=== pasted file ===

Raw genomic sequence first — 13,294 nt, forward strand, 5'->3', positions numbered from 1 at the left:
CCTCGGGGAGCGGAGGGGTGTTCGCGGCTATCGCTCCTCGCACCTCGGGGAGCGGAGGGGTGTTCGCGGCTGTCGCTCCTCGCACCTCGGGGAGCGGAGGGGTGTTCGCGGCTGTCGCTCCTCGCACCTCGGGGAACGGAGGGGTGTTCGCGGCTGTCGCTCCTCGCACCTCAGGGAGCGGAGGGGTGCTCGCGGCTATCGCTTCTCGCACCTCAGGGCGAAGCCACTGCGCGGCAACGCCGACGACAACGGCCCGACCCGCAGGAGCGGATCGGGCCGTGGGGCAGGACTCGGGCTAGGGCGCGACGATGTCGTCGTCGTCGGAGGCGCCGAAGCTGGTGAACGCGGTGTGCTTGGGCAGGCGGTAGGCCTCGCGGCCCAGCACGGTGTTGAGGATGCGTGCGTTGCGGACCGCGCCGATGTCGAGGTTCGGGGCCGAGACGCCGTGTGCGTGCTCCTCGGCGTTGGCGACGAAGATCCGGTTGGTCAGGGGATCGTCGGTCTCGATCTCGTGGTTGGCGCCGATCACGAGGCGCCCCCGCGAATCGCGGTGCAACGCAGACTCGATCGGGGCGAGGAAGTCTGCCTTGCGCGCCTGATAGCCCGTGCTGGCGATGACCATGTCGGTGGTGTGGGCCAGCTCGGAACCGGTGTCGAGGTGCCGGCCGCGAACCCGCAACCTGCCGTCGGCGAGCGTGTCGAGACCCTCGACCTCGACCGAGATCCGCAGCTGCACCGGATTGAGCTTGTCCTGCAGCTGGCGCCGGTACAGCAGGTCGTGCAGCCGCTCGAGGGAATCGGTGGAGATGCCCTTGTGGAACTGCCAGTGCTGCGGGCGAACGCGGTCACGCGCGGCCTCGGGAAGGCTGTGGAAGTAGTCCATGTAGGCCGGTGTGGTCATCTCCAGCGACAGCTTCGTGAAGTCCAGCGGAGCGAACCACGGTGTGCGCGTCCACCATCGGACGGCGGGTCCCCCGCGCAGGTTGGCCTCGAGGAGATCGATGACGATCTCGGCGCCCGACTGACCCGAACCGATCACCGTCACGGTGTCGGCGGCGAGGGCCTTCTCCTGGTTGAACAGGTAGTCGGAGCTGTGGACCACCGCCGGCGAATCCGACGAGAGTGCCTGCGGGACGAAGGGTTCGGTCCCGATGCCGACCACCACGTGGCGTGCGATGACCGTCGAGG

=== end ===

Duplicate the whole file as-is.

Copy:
Raw genomic sequence first — 13,294 nt, forward strand, 5'->3', positions numbered from 1 at the left:
CCTCGGGGAGCGGAGGGGTGTTCGCGGCTATCGCTCCTCGCACCTCGGGGAGCGGAGGGGTGTTCGCGGCTGTCGCTCCTCGCACCTCGGGGAGCGGAGGGGTGTTCGCGGCTGTCGCTCCTCGCACCTCGGGGAACGGAGGGGTGTTCGCGGCTGTCGCTCCTCGCACCTCAGGGAGCGGAGGGGTGCTCGCGGCTATCGCTTCTCGCACCTCAGGGCGAAGCCACTGCGCGGCAACGCCGACGACAACGGCCCGACCCGCAGGAGCGGATCGGGCCGTGGGGCAGGACTCGGGCTAGGGCGCGACGATGTCGTCGTCGTCGGAGGCGCCGAAGCTGGTGAACGCGGTGTGCTTGGGCAGGCGGTAGGCCTCGCGGCCCAGCACGGTGTTGAGGATGCGTGCGTTGCGGACCGCGCCGATGTCGAGGTTCGGGGCCGAGACGCCGTGTGCGTGCTCCTCGGCGTTGGCGACGAAGATCCGGTTGGTCAGGGGATCGTCGGTCTCGATCTCGTGGTTGGCGCCGATCACGAGGCGCCCCCGCGAATCGCGGTGCAACGCAGACTCGATCGGGGCGAGGAAGTCTGCCTTGCGCGCCTGATAGCCCGTGCTGGCGATGACCATGTCGGTGGTGTGGGCCAGCTCGGAACCGGTGTCGAGGTGCCGGCCGCGAACCCGCAACCTGCCGTCGGCGAGCGTGTCGAGACCCTCGACCTCGACCGAGATCCGCAGCTGCACCGGATTGAGCTTGTCCTGCAGCTGGCGCCGGTACAGCAGGTCGTGCAGCCGCTCGAGGGAATCGGTGGAGATGCCCTTGTGGAACTGCCAGTGCTGCGGGCGAACGCGGTCACGCGCGGCCTCGGGAAGGCTGTGGAAGTAGTCCATGTAGGCCGGTGTGGTCATCTCCAGCGACAGCTTCGTGAAGTCCAGCGGAGCGAACCACGGTGTGCGCGTCCACCATCGGACGGCGGGTCCCCCGCGCAGGTTGGCCTCGAGGAGATCGATGACGATCTCGGCGCCCGACTGACCCGAACCGATCACCGTCACGGTGTCGGCGGCGAGGGCCTTCTCCTGGTTGAACAGGTAGTCGGAGCTGTGGACCACCGCCGGCGAATCCGACGAGAGTGCCTGCGGGACGAAGGGTTCGGTCCCGATGCCGACCACCACGTGGCGTGCGATGACCGTCGAGG